Chapter One - The mechanisms and cell signaling pathways of programmed cell death in the bacterial world
International Review of Cell and Molecular Biology
Johan K.E. Spetz, Lorenzo Galluzzi
While programmed cell death was once thought to be exclusive to eukaryotic cells, there are now abundant examples of well regulated cell death mechanisms in bacteria. The mechanisms by which bacteria undergo programmed cell death are diverse, and range from the use of toxin-antitoxin systems, to prophage-driven cell lysis. Moreover, some bacteria have learned how to coopt programmed cell death systems in competing bacteria. Interestingly, many of the potential reasons as to why bacteria undergo programmed cell death may parallel those observed in eukaryotic cells, and may be altruistic in nature. These include protection against infection, recycling of nutrients, to ensure correct morphological development, and in response to stressors. In the following chapter, we discuss the molecular and signaling mechanisms by which bacteria undergo programmed cell death. We conclude by discussing the current open questions in this expanding field.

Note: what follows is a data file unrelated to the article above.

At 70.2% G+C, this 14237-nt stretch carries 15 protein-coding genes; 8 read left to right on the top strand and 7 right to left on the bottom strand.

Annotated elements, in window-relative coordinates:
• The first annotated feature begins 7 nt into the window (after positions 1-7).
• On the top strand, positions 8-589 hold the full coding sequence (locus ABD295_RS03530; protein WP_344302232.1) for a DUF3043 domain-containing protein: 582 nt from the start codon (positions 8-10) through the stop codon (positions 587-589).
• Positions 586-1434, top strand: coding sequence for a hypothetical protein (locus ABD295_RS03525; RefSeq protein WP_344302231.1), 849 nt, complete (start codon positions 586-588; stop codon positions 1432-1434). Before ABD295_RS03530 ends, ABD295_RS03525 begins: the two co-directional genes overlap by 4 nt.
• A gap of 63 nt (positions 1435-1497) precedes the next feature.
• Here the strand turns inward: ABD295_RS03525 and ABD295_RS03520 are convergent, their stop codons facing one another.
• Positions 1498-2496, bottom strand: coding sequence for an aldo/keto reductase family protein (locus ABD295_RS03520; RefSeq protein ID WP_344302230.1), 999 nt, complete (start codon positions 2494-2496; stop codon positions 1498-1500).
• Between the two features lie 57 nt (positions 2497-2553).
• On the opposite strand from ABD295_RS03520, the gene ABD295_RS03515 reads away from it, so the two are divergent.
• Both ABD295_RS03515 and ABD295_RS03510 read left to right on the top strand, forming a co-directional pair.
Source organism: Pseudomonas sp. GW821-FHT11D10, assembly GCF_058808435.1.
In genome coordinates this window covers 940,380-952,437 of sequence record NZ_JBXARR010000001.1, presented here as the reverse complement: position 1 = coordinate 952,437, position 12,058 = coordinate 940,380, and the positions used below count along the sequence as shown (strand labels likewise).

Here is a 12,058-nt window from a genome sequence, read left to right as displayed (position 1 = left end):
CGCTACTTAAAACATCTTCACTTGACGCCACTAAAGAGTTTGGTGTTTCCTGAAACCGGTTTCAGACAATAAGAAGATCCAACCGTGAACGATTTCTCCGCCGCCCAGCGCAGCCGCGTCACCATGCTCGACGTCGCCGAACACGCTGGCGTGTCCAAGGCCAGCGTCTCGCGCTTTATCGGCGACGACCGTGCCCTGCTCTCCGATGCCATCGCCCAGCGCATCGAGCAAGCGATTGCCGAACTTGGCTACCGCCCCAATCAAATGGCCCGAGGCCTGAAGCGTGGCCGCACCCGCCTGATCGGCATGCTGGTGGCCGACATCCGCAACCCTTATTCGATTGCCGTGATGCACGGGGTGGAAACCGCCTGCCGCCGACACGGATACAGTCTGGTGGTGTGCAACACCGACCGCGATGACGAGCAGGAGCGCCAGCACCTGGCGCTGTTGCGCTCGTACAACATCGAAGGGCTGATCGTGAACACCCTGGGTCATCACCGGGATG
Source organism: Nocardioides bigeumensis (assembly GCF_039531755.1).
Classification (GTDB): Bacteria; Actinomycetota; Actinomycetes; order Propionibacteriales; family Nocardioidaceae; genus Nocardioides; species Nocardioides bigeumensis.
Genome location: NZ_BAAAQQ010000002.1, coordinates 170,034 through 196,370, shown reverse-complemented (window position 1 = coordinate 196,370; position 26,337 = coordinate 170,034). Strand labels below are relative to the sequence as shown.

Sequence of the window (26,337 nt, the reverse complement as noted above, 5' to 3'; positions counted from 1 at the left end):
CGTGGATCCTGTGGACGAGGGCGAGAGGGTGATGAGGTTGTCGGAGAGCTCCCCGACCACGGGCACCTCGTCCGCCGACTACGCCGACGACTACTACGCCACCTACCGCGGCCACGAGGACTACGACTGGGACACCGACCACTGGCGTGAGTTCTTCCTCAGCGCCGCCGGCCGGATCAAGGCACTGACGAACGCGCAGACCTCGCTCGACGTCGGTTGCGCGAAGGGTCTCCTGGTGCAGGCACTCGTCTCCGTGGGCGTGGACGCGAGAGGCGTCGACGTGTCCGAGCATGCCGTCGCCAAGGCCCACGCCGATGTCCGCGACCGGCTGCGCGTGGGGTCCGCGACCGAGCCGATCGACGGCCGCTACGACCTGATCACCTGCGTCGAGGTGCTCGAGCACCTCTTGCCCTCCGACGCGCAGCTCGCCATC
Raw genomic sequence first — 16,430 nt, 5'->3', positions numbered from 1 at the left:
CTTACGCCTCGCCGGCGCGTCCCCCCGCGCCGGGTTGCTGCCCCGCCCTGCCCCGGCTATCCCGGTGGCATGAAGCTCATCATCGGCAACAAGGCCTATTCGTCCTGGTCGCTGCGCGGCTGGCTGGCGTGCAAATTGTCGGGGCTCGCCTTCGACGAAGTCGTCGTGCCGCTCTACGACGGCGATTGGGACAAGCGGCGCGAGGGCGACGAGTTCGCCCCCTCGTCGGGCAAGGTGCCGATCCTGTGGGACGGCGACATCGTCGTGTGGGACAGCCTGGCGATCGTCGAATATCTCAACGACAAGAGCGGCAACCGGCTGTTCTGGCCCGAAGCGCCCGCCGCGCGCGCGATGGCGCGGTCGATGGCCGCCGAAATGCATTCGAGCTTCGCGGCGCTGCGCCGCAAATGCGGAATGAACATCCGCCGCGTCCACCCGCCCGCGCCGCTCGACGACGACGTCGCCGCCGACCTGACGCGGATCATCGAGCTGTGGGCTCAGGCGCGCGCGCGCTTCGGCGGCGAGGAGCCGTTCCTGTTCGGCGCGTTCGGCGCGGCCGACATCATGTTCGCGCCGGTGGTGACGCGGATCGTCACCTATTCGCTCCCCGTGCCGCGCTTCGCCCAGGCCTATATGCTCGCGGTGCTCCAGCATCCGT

Toxin-antitoxin system, Cell lysis, Altruism, Bacteriophage, Bacterial cooperation, Bacterial development, SOS response pathway, Abortive phage infection, Population heterogeneity, Cooperation
Cell and Developmental Biology | Life Sciences
Smith, Robert; Ivana Barraza; Rebecca J. Quinn; and Marla Fortoul. (2021). Chapter One - The mechanisms and cell signaling pathways of programmed cell death in the bacterial world. In Johan K.E. Spetz, Lorenzo Galluzzi (Eds.), International Review of Cell and Molecular Biology (1-53).